While the Traslin brothers went to the true summit, I decided to wait on the plateau. What concerned me was the Coleman Headwall and its 2000 feet of 40-50 degree snow. During my previous and only descent of the route in 2007, I skied the Eastern Lobe with Phil Fortier. What excited me most for this trip were potentially prime conditions on the Western Lobe. As the brothers arrived back from their summit bids, I pressed forward. Skiing onto the face from the flat expanse of the mountains icecap to the steeper north side has an affect on me that I never tire of. The feeling is akin to peering from the edge of a tall building to city streets far below. And I love that wild, impractical foolishness of putting oneself under risk’s wheels for-no-particularly-good-reason, of my edges gripping the slope for all they're worth and of my heart in my mouth trying to beat some sort of sense into that thick head of mine.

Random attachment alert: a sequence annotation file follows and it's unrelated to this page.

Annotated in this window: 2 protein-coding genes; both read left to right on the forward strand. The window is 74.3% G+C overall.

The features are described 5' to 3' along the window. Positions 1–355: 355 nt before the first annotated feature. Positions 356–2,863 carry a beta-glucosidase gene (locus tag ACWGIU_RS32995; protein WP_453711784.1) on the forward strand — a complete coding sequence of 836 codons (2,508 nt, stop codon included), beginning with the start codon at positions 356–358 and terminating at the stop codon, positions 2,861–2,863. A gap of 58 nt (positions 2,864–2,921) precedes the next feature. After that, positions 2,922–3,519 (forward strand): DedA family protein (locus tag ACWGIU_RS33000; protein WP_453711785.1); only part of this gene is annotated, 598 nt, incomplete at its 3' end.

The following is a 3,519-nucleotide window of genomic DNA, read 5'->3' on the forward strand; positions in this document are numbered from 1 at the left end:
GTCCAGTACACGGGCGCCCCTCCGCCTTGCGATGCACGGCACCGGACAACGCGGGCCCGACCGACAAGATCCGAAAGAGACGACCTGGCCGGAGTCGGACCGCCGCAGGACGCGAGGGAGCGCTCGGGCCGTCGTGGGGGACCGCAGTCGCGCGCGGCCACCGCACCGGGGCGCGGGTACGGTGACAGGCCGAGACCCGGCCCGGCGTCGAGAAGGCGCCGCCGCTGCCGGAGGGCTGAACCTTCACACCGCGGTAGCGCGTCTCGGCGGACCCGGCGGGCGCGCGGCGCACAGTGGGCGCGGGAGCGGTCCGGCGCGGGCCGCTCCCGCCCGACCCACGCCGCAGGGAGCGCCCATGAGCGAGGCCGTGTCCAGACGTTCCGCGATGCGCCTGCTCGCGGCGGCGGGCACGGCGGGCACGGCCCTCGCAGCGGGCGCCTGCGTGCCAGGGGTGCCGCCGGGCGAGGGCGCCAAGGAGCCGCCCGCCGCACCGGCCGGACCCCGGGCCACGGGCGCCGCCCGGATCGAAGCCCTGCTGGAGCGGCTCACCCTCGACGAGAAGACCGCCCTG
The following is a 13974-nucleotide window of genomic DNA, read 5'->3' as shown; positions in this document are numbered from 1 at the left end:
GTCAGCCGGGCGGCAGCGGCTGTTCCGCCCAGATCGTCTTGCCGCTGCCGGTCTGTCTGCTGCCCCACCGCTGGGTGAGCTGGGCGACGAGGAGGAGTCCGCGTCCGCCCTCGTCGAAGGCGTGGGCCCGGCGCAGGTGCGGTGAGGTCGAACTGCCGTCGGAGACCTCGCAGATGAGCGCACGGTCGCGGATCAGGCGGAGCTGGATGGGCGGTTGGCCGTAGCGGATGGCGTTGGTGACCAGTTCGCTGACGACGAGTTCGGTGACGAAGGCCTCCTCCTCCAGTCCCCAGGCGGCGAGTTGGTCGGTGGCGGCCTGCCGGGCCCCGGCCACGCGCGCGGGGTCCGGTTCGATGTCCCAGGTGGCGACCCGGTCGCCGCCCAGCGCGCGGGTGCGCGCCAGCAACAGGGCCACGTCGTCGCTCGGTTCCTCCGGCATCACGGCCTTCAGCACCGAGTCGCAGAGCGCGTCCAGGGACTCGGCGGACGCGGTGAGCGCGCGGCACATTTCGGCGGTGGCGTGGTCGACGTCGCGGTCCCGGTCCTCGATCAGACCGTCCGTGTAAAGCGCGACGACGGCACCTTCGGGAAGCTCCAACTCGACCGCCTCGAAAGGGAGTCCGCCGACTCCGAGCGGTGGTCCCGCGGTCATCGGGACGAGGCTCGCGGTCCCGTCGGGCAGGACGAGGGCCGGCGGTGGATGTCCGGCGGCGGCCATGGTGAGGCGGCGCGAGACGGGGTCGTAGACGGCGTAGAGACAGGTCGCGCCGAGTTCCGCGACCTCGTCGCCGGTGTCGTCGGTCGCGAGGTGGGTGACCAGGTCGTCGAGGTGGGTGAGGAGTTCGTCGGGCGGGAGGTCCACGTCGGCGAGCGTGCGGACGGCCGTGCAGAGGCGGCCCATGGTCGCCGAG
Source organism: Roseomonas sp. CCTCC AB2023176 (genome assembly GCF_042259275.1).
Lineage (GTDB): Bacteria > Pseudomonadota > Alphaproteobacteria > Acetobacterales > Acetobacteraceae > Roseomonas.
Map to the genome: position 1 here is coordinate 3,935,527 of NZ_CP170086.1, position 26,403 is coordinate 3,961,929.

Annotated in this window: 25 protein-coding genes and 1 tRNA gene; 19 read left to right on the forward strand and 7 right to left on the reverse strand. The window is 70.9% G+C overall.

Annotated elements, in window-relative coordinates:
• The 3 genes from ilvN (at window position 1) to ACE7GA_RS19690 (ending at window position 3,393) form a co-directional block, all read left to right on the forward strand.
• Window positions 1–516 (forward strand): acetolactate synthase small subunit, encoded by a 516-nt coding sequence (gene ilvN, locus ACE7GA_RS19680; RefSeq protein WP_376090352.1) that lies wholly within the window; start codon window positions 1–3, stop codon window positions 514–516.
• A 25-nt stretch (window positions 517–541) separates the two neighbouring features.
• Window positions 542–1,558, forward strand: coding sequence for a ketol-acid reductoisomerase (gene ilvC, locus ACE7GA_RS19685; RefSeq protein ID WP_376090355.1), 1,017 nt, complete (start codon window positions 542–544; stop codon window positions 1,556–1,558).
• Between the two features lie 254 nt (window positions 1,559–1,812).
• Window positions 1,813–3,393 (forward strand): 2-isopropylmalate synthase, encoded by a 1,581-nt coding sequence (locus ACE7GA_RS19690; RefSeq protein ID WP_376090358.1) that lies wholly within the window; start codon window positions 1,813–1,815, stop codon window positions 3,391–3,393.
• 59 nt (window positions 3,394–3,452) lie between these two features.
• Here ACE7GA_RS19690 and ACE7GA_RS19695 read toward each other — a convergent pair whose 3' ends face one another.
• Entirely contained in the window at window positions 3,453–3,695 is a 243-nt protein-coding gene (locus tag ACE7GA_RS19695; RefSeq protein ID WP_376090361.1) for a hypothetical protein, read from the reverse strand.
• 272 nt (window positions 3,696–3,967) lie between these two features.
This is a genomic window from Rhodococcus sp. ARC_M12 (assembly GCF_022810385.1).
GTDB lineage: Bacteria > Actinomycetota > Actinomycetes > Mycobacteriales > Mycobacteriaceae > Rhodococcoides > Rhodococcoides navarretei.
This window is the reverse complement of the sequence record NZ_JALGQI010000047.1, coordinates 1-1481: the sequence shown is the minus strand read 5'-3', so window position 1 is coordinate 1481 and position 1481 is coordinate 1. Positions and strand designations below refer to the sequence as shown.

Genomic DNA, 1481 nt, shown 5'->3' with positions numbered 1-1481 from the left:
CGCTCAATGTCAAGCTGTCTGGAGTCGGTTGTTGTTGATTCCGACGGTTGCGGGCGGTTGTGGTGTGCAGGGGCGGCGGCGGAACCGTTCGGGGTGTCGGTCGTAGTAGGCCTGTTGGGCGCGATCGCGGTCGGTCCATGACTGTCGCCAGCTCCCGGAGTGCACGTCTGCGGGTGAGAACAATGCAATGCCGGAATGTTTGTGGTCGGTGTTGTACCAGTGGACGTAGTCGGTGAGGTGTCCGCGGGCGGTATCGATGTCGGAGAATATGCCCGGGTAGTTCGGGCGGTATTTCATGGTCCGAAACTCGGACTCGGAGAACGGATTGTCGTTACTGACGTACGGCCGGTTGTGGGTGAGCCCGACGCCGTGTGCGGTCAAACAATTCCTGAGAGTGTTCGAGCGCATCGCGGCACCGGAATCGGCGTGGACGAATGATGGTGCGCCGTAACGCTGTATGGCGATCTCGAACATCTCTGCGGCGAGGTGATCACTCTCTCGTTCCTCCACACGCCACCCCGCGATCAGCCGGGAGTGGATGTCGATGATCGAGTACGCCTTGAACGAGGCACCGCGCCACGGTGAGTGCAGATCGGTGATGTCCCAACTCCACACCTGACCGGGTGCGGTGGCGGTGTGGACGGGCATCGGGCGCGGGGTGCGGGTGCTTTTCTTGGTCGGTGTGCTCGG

Mike, on the other hand, felt too much was against us (no rope or crevasse gear). I can't blame him. There's an indefinite amount of risk you take in skiing steep routes, and our plan puts us right between the cross hairs of rock and ice cliffs, which add even further danger. And yet, his brother Andy is young and unwise like me. While apprehensive, he was still willing to leap into the firing range. Mike donned crampons and climbed back out. He would descend the Coleman Deming route and we'd meet him at the bottom. It is good to know one’s limits; I always respect people who don’t let bravado push them into situations they aren't comfortable with for whatever reasons.

With careful negotiation, Andy and I cautiously picked our way down the face. During my breaks, I would look up or down and watch Andy turn. With steep skiing there is a freedom of being unrestrained, unhooked from the flat plane of Earth and tilted on an icy slope to be sent sliding downward. Unresolved as you are with gravity, perched in its realm, it is quite thrilling to find yourself once again on level ground, knowing you had navigated terrain challenging enough to test your solidarity and cohesion with the mountain environment. As a photographer I find it especially thrilling to be cast into the center of this excitement, right in the action. It is difficult to keep my feet under me when I am so overwhelmed by the sights. Once the camera is away, all bets are off because it is time to descend and that’s why my heart beats and lungs breathe.